Last June, Ford took a big step beyond Detroit: It opened an R&D lab in Palo Alto and asked developers to think of Ford cars the same way they think of the iPhone-iPad ecosystem. “With software updates, we keep vehicles fresh and relevant, which is compelling for consumers spending tens of thousands on a car they expect to keep for years,” says CTO Paul Mascarenas. Customers seem to be responding. Third-quarter pretax earnings in 2012 were a record $2.2 billion, and over half of Ford owners cite the connectivity system as a big reason for their purchase. So it makes sense that when Ford sends out USB drives with software updates, 80% of customers use them.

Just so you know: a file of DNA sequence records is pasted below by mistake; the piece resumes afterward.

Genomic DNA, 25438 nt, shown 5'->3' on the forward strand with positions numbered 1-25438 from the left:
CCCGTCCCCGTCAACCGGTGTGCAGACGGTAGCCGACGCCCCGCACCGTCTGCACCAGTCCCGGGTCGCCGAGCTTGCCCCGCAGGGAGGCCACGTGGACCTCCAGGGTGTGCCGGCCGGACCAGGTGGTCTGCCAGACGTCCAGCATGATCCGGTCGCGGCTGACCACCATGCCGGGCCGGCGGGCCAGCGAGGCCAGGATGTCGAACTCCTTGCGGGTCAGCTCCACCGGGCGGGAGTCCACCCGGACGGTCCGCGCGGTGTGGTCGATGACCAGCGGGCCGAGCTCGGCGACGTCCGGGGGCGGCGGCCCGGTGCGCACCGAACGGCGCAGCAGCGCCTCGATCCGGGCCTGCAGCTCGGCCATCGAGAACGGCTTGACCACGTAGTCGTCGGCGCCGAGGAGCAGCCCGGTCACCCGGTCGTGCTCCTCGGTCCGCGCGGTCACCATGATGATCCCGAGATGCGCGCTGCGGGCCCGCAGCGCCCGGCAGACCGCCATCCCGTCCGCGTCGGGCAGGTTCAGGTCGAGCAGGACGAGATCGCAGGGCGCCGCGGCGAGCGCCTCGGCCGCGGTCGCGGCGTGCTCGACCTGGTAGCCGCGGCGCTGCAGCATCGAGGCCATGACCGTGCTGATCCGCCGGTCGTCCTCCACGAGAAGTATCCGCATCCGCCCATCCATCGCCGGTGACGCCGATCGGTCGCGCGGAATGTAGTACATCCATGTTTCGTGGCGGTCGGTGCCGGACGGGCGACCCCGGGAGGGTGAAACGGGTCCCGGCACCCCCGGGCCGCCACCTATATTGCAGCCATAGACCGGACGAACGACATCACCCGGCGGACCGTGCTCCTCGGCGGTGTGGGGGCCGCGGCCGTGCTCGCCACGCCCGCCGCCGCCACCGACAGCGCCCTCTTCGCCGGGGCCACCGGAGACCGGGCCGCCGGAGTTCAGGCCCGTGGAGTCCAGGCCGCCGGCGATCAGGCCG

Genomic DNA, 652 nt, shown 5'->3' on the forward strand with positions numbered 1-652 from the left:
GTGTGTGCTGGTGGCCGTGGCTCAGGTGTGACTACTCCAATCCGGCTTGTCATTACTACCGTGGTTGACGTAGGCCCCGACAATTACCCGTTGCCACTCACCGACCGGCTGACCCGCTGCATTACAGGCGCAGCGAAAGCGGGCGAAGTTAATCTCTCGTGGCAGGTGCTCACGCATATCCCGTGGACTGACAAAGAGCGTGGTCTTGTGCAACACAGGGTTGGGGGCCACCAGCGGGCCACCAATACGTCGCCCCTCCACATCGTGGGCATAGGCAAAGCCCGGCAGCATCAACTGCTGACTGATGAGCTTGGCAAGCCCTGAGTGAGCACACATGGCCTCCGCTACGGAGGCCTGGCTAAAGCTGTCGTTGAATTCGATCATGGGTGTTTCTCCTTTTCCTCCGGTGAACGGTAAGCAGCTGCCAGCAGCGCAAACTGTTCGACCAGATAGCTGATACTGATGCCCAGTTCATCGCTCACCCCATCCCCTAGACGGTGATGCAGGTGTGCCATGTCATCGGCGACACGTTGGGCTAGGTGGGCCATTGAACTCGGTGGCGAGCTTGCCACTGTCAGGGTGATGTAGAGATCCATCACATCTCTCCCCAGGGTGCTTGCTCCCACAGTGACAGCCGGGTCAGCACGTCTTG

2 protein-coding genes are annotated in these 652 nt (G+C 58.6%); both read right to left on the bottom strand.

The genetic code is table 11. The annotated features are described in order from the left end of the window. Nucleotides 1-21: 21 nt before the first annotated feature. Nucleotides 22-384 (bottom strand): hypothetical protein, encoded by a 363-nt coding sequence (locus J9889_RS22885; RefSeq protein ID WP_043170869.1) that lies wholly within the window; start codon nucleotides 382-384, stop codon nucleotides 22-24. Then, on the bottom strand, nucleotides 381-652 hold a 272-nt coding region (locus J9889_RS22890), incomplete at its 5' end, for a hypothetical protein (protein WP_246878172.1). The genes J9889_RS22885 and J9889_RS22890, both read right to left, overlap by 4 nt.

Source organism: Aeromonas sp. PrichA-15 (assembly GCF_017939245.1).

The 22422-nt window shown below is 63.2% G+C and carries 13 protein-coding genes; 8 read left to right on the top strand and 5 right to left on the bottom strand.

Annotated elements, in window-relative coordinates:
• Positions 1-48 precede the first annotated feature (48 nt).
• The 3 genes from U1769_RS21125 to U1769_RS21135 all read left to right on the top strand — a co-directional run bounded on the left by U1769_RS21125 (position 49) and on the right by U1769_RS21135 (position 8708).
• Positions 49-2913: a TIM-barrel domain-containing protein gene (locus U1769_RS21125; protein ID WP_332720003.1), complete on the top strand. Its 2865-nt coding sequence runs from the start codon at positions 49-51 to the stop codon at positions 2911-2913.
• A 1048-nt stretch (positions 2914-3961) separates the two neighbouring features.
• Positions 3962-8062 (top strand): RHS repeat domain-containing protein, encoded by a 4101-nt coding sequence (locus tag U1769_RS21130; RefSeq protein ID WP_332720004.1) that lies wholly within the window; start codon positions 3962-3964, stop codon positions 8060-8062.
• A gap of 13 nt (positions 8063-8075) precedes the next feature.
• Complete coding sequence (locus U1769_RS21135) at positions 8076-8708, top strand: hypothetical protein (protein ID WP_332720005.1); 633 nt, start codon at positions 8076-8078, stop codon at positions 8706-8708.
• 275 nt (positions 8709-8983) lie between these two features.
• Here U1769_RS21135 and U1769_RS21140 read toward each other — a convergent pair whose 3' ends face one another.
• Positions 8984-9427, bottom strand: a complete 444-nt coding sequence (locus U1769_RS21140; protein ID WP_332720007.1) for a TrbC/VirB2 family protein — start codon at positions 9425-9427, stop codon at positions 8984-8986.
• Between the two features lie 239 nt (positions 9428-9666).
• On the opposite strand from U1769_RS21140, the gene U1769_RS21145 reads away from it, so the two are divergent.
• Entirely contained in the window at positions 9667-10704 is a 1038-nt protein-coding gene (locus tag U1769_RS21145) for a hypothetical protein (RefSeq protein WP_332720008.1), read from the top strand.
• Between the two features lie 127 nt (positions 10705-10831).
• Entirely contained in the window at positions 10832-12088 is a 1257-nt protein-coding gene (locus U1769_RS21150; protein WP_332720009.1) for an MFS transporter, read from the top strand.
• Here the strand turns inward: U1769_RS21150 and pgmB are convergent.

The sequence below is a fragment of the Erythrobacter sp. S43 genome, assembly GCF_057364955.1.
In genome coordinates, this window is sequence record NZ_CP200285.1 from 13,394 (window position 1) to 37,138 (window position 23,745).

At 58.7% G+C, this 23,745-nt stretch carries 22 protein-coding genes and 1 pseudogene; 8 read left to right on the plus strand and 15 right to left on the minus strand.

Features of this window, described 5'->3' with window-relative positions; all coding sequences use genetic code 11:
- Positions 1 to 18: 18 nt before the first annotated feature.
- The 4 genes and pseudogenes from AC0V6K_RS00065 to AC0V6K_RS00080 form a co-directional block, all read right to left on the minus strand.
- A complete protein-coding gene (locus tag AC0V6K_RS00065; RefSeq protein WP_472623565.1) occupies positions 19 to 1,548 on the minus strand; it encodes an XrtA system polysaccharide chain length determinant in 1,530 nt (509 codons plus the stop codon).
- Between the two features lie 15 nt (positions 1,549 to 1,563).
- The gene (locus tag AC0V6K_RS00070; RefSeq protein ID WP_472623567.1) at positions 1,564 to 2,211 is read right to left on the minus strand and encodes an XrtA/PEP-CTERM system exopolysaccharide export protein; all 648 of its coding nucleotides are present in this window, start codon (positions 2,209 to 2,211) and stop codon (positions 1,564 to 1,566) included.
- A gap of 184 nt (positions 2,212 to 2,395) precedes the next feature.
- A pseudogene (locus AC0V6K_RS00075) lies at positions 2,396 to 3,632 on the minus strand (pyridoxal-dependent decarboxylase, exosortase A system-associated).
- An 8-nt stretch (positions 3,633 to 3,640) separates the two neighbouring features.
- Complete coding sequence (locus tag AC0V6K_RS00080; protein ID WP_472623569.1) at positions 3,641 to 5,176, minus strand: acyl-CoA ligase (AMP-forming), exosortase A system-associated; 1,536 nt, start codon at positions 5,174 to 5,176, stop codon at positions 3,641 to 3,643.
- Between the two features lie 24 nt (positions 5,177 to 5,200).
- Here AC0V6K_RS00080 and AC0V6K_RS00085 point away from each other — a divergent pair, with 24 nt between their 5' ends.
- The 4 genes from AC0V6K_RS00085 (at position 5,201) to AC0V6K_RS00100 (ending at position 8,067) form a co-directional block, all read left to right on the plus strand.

Identifies deals at nearby restaurants and retailers based on the driver’s preferences.
Enables voice commands while using GPS maps, audiobooks, Pandora, and various apps.
Alerts driver if it senses a lane change without a signal, and even nudges the car back in its lane.
ADAPTIVE CRUISE CONTROL
Alerts the driver when approach-ing a vehicle too quickly.
Scheduled software upgrades via the vehicle’s Wi-Fi receiver are in the works.
If driver acts too stressed, it blocks incoming calls and texts.
Illustration by Owen Gildersleeve, Photograph by Victoria Ling